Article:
As central bankers prepare to remove the punchbowl, markets are likely to become more volatile. (Flickr: Marc Thiele)
After what seemed a pretty volatile week, equity markets ended going pretty much nowhere.
Solid jobs numbers on Friday pulled Wall Street up to an overall marginal gain over the week. Europe was a bit stronger too. The ASX lost ground, although looks likely to open higher on Monday.
Markets on Friday’s close:
- ASX SPI 200 futures +0.2pc at 5,661
- AUD: 76.05 US cents, 67.70 euro cents, 58.98 British pence, 86.61 Japanese yen, $NZ1.04
- US: Dow Jones +0.4pc at 21,414, S&P500 +0.6pc at 2,425 NASDAQ +1pc at 5,656
- Europe: FTSE +0.52pc at 7,350 DAX +0.1pc at 12,389 Eurostoxx50 +0.1pc at 3,464
- Commodities: Brent oil -2.9pc at $US46.71/barrel, Gold -1pc at $US1,212/ounce, Iron ore +1.4pc at $US62.972/tonne
Sentiment was largely driven by the view that central banks were confident enough now to tighten up the loosest monetary policy the world has seen since the epic debasement of the denarius by a succession of Roman emperors a couple of millennia ago.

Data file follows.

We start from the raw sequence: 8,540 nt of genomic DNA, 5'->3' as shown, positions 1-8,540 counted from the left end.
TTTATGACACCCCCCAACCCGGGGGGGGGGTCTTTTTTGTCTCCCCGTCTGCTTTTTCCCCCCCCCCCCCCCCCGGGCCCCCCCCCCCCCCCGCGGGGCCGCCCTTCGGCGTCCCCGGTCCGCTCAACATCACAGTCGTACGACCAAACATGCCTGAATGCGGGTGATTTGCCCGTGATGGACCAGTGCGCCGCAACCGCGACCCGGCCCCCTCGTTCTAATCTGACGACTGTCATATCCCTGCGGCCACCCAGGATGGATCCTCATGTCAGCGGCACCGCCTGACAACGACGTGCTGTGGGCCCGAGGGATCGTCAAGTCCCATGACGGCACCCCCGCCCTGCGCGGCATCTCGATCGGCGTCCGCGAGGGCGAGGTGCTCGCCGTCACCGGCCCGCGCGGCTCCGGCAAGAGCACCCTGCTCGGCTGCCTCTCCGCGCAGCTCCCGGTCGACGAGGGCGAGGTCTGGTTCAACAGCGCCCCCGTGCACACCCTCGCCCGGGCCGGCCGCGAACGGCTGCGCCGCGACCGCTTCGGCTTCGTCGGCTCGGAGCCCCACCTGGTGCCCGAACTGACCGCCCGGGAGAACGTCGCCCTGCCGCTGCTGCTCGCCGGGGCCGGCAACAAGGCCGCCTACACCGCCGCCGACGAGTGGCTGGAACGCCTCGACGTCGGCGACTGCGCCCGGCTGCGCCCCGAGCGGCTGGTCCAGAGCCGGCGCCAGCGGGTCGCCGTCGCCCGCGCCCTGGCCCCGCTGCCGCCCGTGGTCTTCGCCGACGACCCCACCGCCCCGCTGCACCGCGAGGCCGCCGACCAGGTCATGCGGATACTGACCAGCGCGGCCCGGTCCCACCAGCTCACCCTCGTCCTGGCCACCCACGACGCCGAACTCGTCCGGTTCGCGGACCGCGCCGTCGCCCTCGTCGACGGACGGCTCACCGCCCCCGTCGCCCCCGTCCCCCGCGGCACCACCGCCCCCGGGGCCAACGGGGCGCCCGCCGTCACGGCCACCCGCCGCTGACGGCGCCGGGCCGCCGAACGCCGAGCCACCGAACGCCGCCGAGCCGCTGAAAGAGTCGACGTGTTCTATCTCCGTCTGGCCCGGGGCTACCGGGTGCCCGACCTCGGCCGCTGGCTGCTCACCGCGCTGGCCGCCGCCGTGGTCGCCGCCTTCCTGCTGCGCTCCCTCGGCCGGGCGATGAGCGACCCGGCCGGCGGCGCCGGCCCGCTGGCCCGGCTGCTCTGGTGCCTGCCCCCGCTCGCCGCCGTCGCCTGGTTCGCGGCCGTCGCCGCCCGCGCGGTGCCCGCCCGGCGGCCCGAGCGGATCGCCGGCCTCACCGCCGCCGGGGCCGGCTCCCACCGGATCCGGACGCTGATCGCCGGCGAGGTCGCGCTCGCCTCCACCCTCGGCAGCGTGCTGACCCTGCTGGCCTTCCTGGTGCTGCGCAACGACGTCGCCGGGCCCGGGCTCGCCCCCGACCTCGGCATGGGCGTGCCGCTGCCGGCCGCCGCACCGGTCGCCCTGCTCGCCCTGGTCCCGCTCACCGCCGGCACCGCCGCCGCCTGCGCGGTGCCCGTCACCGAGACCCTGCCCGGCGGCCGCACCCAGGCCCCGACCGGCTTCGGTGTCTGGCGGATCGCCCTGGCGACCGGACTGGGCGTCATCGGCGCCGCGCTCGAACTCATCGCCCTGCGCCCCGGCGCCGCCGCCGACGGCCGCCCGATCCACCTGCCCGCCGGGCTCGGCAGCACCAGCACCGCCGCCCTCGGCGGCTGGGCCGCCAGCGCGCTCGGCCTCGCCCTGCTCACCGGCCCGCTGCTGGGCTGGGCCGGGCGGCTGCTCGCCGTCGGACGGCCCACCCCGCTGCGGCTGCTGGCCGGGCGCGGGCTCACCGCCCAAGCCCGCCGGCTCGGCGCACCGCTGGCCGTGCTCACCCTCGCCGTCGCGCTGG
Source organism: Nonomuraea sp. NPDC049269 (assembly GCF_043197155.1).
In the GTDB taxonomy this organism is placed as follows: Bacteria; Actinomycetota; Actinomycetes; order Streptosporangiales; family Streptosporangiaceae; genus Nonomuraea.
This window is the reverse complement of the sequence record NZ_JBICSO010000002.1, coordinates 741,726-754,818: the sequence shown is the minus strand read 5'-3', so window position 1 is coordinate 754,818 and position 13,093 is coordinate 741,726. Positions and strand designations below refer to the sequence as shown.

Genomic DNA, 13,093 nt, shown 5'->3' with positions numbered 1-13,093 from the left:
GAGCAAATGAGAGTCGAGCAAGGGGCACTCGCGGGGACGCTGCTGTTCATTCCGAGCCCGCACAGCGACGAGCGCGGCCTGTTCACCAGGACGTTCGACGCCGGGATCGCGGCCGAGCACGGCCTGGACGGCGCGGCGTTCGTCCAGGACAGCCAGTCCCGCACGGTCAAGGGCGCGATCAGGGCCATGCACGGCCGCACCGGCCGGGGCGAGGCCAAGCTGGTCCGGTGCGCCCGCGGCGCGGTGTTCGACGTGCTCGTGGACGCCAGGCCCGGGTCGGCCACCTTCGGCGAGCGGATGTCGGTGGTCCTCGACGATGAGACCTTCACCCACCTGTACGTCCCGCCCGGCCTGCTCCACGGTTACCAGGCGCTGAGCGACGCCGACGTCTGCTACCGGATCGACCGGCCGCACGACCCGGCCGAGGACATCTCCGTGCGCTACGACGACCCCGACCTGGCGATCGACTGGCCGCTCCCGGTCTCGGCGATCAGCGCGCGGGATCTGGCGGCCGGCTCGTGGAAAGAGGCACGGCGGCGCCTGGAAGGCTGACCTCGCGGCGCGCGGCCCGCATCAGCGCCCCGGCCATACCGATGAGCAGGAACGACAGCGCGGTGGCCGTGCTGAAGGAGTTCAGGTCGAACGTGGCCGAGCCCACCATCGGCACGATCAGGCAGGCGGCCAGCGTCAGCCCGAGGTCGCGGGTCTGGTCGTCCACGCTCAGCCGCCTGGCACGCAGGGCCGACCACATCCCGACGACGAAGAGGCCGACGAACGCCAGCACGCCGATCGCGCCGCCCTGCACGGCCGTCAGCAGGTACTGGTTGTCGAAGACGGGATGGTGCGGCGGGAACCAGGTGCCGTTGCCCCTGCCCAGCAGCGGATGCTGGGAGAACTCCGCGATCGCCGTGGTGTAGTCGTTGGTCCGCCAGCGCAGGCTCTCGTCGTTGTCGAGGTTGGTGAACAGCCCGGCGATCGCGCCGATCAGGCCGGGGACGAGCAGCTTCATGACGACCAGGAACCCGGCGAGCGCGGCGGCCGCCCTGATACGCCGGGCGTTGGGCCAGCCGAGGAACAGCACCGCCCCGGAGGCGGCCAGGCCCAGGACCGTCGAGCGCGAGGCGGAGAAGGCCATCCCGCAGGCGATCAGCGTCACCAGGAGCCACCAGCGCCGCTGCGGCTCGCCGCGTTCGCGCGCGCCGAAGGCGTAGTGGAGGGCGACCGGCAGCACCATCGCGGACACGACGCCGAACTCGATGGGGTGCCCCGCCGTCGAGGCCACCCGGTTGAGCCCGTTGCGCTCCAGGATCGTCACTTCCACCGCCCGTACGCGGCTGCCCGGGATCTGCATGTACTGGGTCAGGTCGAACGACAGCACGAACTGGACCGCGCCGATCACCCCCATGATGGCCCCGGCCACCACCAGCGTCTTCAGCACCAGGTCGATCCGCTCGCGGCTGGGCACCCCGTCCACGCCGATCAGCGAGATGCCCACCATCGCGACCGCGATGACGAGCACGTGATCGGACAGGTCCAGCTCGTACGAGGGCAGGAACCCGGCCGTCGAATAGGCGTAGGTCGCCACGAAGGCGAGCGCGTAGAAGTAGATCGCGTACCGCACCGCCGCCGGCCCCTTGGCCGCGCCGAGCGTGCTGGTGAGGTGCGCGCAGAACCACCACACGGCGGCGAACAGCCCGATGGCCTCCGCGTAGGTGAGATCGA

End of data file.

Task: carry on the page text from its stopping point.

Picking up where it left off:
The RBA is playing a bit behind the beat and was still firmly “neutral” last week.
A tightening should normally be embraced as a sign various central banks believe economies have enough momentum to grow out of their post-GFC funk.
But these are far from normal times and markets have become addicted to the easy money splashing about.
Mixed news in US jobs data
US jobs growth supports the theory the extraordinary close-to-zero rates and quantitative easing are doing something.
Although it could be added that US economic growth remains uninspired and inflation almost non-existent.
Non-farm payrolls rose an unexpectedly strong 220,000 in June. More people were encouraged to look for work, pushing the unemployment rate up a tad to a still low 4.4 per cent.
Not everything was so rosy.
Wage growth was disappointing again. The May figure was revised down to barely 2.4 per cent over the year and the June figure needed a decent rounding up to get it to 2.5 per cent.
As Societe Generale’s Omair Sharif pointed out, there was little to cheer in the industry breakdown either.
“In fact, the three largest sectors by their share of aggregate hours worked in the economy posted weak average hourly earnings figures in June,” Mr Sharif noted.
It didn’t change the betting the Federal Reserve will push ahead with a third rate hike this year.
However, given stagnant wages, the market believes the pace to “normalisation” will be unrushed.